Supported decision making, as outlined by Peterson et al. highlights real-world challenges in the messy context of clinical care. We agree with Peterson et al. that patients...
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  29.  36
    Anti-Infective Therapy at End of Life: Ethical Decision-Making in Hospice-Eligible Patients.Paul J. Ford, Thomas G. Fraser, Mellar P. Davis & And Eric Kodish - 2005 - Bioethics 19 (4):379–392.
  30.  35
    Special Section on Clincial Neuroethics Consultation: Introduction. [REVIEW]Paul J. Ford - 2008 - HEC Forum 20 (4):311-314.
  31.  5
    Correction to: Pragmatismand the Importance of Interdisciplinary Teams in Investigating Personality Changes Following DBS.Cynthia S. Kubu, Paul J. Ford, Joshua A. Wilt, Amanda R. Merner, Michelle Montpetite, Jaclyn Zeigler & Eric Racine - 2021 - Neuroethics 14 (1):107-107.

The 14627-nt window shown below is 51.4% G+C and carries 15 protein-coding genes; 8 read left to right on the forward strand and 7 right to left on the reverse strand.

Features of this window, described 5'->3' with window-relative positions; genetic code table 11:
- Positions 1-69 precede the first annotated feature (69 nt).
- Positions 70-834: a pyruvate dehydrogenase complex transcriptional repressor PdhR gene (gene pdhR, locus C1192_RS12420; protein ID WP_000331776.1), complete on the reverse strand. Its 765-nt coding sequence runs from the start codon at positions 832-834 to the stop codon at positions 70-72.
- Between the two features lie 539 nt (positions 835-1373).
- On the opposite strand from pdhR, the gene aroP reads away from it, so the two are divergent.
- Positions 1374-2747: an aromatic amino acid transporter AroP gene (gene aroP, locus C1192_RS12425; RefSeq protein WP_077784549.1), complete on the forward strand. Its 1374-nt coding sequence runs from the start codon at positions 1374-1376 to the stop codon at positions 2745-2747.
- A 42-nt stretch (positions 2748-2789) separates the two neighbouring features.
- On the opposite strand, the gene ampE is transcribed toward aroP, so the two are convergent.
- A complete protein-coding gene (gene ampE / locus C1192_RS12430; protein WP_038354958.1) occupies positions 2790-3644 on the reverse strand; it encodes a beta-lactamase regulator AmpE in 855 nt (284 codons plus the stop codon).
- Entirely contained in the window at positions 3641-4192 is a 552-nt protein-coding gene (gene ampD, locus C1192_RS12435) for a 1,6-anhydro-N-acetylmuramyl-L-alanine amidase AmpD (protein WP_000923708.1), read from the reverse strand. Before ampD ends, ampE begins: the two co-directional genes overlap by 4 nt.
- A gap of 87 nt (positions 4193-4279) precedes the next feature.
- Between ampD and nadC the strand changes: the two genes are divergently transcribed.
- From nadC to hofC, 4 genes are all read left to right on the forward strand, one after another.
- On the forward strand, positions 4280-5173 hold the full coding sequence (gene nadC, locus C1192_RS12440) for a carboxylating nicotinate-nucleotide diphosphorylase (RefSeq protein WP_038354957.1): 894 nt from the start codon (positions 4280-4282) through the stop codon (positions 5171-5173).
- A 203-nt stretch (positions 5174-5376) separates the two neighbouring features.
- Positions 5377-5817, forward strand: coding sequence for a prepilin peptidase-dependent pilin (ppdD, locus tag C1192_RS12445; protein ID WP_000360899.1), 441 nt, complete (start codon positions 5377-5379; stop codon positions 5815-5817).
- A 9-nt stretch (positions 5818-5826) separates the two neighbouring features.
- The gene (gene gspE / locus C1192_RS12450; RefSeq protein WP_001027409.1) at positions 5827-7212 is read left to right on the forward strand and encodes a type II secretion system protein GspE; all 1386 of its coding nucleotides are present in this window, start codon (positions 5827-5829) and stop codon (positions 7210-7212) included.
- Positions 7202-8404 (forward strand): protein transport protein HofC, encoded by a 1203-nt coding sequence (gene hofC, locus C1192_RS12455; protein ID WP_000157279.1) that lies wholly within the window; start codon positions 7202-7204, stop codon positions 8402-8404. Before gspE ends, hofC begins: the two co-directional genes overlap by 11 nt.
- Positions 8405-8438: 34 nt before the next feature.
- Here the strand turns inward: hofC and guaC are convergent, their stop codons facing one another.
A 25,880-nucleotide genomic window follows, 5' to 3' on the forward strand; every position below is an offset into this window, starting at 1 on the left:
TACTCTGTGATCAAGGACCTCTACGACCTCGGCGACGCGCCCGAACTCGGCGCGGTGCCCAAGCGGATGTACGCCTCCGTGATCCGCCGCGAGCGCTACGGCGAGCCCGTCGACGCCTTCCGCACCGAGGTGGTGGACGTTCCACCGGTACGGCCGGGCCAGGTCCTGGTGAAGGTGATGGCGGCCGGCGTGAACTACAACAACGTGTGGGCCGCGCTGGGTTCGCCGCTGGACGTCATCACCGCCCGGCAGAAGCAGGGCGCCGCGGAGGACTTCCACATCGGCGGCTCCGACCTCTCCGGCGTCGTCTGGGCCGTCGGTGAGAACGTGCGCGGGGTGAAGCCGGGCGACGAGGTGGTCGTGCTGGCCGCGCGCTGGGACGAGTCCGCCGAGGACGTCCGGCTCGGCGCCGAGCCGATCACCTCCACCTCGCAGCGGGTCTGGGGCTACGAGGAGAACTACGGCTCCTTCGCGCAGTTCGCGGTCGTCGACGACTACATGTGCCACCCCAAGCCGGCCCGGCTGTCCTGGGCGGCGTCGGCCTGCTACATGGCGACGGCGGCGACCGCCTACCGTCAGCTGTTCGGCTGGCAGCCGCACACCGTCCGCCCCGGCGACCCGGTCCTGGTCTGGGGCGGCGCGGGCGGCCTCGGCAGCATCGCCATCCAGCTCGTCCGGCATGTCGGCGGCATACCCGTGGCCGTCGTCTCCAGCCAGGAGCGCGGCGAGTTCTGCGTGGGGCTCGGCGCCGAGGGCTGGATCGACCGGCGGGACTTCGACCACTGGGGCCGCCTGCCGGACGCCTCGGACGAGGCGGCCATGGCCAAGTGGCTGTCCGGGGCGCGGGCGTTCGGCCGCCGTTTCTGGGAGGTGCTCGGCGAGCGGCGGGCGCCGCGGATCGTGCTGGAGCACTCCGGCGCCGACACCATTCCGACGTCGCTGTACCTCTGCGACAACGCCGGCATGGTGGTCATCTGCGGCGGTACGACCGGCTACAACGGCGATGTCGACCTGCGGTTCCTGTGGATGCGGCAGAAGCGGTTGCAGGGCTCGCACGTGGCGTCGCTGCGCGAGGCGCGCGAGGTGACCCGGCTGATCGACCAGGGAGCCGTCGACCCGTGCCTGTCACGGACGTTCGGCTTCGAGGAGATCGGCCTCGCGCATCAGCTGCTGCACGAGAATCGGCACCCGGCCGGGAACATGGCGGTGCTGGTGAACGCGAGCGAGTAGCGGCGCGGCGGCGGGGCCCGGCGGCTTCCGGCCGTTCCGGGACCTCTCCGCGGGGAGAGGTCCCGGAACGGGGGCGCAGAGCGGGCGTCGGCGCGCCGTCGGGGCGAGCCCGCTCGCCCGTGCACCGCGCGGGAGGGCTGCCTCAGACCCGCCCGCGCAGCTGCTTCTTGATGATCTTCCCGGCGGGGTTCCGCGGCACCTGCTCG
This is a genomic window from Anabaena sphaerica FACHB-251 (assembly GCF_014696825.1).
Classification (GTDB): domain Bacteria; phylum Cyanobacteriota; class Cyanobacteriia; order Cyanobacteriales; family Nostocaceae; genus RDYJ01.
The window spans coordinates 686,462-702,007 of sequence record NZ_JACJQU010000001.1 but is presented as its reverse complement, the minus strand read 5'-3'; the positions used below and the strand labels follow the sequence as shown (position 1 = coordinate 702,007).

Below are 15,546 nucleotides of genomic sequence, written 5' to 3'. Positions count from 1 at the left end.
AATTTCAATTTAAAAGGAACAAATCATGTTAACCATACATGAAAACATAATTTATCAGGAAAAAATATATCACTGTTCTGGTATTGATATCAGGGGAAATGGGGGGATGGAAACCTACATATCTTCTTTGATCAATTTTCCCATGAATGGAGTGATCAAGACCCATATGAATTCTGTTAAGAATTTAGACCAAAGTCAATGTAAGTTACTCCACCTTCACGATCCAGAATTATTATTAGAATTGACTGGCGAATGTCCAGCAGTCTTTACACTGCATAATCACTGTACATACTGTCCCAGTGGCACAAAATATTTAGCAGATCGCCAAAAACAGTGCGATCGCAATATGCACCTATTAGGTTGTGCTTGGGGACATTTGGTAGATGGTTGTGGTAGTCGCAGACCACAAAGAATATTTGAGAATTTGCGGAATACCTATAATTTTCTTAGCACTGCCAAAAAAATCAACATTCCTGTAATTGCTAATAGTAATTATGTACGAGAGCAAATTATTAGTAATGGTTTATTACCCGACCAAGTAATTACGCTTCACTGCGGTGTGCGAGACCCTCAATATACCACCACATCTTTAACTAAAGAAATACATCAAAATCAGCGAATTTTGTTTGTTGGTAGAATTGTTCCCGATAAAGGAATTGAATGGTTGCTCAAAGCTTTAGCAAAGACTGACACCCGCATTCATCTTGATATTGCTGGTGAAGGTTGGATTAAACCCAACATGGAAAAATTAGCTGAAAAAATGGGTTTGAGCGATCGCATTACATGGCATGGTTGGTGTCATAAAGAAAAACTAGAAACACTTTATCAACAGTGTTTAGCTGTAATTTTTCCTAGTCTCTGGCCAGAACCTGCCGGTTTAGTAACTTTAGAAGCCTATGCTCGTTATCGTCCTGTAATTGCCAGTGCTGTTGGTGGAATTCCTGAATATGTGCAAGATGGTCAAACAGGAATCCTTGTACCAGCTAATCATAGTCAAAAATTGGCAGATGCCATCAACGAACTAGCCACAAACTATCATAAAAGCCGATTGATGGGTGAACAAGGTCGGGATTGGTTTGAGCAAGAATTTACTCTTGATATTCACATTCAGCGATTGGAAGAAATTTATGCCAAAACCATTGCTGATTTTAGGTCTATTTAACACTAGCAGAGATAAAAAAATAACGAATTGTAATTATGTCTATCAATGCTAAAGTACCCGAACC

The article Pragmatismand the Importance of Interdisciplinary Teams in Investigating Personality Changes Following DBS.
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  32.  11
    Response to the Open Peer Commentaries on “Is There an Ethical Obligation to Disclose Controversial Risk? A Question From the ACCORD Trial”.Joseph P. DeMarco, Paul J. Ford, Dana J. Patton & Douglas O. Stewart - 2014 - American Journal of Bioethics 14 (4):W1 - W2.
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  33.  2
    Publication of Study Exit Procedures in Clinical Trials of Deep Brain Stimulation: A Focused Literature Review.Lauren R. Sankary, Akila M. Nallapan, Olivia Hogue, Andre G. Machado & Paul J. Ford - 2020 - Frontiers in Human Neuroscience 14.
  34.  5
    Ethics of Preventive Timing and Robust Outcomes in Surgical Interventions for Anorexia Nervosa.Jessie B. DeWeese, Andre Machado & Paul J. Ford - 2015 - American Journal of Bioethics Neuroscience 6 (4):75-76.
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  35.  5
    Values at the Crossroads of Neurology, Psychiatry, and Psychology.Paul J. Ford - 2013 - American Journal of Bioethics Neuroscience 4 (3):1-2.